Devoted to the Propagation and Defense of New Testament Christianity
February 22, 1962
NUMBER 41, PAGE 6-7,11a

Jesus' Claim To Be The Son Of God Is A True Claim

Robert H. Farish, Lufkin, Texas

Introduction To Section II.

It has been shown that Jesus did claim to be the Son of God. This, however, does not complete the task which has been undertaken. For this study would be incomplete if it were not extended to include proof that the claim is a true claim. If Jesus of Nazareth is not the Son of God, as he claimed, then the high priest correctly charged that "he bath spoken blasphemy:" (Matt. 26:65) The two ideas, (1) that Jesus was a noble character and (2) that he was a blasphemer, cannot be reconciled, and yet that is precisely the position one must occupy who tries to maintain the image of Jesus as a noble character and a great teacher but not the Son of God. Jesus of Nazareth is immaculate in goodness and a perfect teacher if he is the Son of God, but not otherwise.

If Christ Hath Not Been Raised

The consequences of the doctrine which denies the deity of Jesus, are given detailed treatment by the apostle Paul in the fifteenth chapter of first Corinthians. The denial of the deity of Jesus has the same consequences as the denial of the resurrection of Jesus for it was by His resurrection that God declared His deity. Paul wrote that He was "declared to be the Son of God with power according to the spirit of holiness by the resurrection from the dead...." (Rom. 1:4) The task of the infidel is simplified; he has only to disprove the resurrection of Jesus from the dead, to expose his claims to deity as being false. On the other hand, the efforts of the believer can be limited to the proof of this climactic miracle. For when the third proposition of the gospel, "that he hath been raised on the third day" is proved, acceptance of the other propositions is a necessary accompaniment. The apostle discusses the consequences "if Christ hath not been raised" in I Cor. 15:14-19. In this place he frankly avows that if Christ hath not been raised, the preaching done by the apostles is vain; the faith which is based upon the preaching of the apostles is vain; the apostles are false witnesses of God; the Christian is yet in his sins; those who have died in Christ have perished; and hope in Christ is not hope but a delusion. This discussion of the consequences, "if Christ hath not been raised," points up the essential place occupied in the gospel by the proposition that "Christ hath been raised on the third day". When this proposition is established, real assurance of things hoped for and abiding conviction of things not seen can exist in the heart. If this proposition falls, the whole structure of the gospel collapses. No fact of the gospel has significance if Christ hath not been raised. These considerations should excite keen interest in the investigation of the claim to deity which was made by Jesus of Nazareth.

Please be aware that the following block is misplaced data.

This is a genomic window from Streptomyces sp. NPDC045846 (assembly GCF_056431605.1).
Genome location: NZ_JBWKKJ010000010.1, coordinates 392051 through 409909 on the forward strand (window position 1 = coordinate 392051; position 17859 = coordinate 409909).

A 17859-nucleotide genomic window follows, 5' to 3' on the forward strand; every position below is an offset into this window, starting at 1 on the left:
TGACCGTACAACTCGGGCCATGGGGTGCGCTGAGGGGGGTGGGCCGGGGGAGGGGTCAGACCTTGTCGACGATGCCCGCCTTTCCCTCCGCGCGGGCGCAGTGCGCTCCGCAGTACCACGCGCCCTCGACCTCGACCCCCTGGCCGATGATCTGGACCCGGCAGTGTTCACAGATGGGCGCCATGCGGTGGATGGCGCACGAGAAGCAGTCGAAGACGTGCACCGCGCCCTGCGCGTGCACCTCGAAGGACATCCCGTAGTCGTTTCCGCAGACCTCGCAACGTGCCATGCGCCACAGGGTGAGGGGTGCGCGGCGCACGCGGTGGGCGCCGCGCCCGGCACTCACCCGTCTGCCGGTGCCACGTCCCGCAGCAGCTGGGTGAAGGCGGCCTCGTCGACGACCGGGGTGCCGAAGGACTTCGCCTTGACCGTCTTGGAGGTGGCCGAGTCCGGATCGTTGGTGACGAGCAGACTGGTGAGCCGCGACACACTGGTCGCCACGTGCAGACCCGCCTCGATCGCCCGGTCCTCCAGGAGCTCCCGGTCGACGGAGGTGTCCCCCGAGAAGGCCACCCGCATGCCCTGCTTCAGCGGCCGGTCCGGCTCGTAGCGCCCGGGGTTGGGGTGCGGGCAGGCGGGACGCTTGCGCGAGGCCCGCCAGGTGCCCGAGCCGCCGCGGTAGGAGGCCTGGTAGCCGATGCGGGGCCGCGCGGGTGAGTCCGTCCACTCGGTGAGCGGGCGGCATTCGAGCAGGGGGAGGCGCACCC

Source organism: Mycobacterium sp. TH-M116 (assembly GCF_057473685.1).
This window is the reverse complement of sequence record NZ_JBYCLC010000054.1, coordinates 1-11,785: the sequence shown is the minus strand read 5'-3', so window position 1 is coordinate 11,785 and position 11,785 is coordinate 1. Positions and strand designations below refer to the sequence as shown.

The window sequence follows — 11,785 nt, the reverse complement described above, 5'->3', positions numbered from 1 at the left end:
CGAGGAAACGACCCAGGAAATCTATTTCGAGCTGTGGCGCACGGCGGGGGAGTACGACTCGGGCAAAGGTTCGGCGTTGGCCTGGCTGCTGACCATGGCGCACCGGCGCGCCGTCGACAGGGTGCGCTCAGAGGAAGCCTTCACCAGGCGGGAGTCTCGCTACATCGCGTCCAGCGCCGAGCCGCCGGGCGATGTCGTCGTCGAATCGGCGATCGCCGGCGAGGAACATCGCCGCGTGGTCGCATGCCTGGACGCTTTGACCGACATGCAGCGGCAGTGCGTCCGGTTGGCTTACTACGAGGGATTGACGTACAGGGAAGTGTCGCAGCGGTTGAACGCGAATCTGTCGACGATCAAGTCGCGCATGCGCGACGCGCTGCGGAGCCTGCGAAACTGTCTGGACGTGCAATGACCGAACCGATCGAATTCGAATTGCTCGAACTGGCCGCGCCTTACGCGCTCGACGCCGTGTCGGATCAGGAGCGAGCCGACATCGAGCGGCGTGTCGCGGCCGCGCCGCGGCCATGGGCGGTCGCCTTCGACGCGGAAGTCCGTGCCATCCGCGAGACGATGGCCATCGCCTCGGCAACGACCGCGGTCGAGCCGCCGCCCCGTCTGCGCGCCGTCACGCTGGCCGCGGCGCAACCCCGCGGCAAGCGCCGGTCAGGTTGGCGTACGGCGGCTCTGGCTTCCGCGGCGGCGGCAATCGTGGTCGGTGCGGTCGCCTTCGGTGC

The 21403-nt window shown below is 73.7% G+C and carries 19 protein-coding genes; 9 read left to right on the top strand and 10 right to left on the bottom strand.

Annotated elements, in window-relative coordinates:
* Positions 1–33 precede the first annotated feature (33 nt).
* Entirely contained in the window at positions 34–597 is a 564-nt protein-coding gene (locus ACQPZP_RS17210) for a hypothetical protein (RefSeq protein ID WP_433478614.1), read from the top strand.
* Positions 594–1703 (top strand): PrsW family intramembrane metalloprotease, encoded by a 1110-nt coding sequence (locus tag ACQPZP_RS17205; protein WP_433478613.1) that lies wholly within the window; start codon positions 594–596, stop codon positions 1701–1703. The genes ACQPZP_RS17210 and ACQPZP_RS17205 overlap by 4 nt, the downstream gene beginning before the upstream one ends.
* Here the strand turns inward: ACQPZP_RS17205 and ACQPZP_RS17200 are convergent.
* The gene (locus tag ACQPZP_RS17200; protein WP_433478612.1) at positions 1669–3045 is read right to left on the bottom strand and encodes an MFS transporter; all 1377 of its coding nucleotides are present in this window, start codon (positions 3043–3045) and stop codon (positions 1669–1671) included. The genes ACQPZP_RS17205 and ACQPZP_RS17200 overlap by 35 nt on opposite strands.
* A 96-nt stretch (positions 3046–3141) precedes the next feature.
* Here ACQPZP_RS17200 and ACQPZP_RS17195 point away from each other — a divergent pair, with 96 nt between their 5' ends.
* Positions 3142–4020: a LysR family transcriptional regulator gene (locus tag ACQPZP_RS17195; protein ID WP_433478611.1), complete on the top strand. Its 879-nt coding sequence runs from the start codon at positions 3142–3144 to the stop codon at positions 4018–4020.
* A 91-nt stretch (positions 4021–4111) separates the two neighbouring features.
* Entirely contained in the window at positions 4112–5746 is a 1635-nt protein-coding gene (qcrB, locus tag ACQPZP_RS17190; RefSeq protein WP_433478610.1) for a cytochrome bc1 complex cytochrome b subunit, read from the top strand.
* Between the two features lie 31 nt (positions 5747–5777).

Miracles And The Claim Of Jesus

The deity of Jesus is proved by the miracles which were performed in support of his claim. The New Testament teaches that "Jesus of Nazareth, a man approved of God unto you by mighty works and wonders and signs which God did by him in the midst of you ....whom God raised up, having loosed the pangs of death...." (Acts 2:22-24).